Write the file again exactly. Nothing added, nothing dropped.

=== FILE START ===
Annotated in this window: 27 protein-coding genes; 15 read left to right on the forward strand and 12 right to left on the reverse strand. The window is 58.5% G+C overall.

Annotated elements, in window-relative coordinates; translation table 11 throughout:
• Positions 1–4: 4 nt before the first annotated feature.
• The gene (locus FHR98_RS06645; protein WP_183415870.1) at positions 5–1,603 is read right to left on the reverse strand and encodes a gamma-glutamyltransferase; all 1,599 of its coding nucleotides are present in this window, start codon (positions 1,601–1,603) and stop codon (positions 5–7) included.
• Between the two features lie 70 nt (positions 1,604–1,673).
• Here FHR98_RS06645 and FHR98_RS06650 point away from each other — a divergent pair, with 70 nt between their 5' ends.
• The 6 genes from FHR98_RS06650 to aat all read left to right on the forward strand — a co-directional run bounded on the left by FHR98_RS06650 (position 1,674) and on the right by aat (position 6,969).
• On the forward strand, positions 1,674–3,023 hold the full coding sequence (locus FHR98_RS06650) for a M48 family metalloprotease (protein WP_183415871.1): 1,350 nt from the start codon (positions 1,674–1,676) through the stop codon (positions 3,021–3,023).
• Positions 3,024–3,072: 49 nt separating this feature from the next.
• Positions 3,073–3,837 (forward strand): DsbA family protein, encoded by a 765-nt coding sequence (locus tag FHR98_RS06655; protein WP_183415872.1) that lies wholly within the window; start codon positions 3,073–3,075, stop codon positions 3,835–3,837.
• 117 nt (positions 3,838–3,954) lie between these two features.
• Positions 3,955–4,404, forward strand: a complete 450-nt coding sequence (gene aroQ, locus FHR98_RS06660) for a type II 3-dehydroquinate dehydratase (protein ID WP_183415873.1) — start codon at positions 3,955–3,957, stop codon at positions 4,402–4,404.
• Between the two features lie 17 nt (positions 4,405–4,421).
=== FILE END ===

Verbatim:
Annotated in this window: 27 protein-coding genes; 15 read left to right on the forward strand and 12 right to left on the reverse strand. The window is 58.5% G+C overall.

Annotated elements, in window-relative coordinates; translation table 11 throughout:
• Positions 1–4: 4 nt before the first annotated feature.
• The gene (locus FHR98_RS06645; protein WP_183415870.1) at positions 5–1,603 is read right to left on the reverse strand and encodes a gamma-glutamyltransferase; all 1,599 of its coding nucleotides are present in this window, start codon (positions 1,601–1,603) and stop codon (positions 5–7) included.
• Between the two features lie 70 nt (positions 1,604–1,673).
• Here FHR98_RS06645 and FHR98_RS06650 point away from each other — a divergent pair, with 70 nt between their 5' ends.
• The 6 genes from FHR98_RS06650 to aat all read left to right on the forward strand — a co-directional run bounded on the left by FHR98_RS06650 (position 1,674) and on the right by aat (position 6,969).
• On the forward strand, positions 1,674–3,023 hold the full coding sequence (locus FHR98_RS06650) for a M48 family metalloprotease (protein WP_183415871.1): 1,350 nt from the start codon (positions 1,674–1,676) through the stop codon (positions 3,021–3,023).
• Positions 3,024–3,072: 49 nt separating this feature from the next.
• Positions 3,073–3,837 (forward strand): DsbA family protein, encoded by a 765-nt coding sequence (locus tag FHR98_RS06655; protein WP_183415872.1) that lies wholly within the window; start codon positions 3,073–3,075, stop codon positions 3,835–3,837.
• 117 nt (positions 3,838–3,954) lie between these two features.
• Positions 3,955–4,404, forward strand: a complete 450-nt coding sequence (gene aroQ, locus FHR98_RS06660) for a type II 3-dehydroquinate dehydratase (protein ID WP_183415873.1) — start codon at positions 3,955–3,957, stop codon at positions 4,402–4,404.
• Between the two features lie 17 nt (positions 4,405–4,421).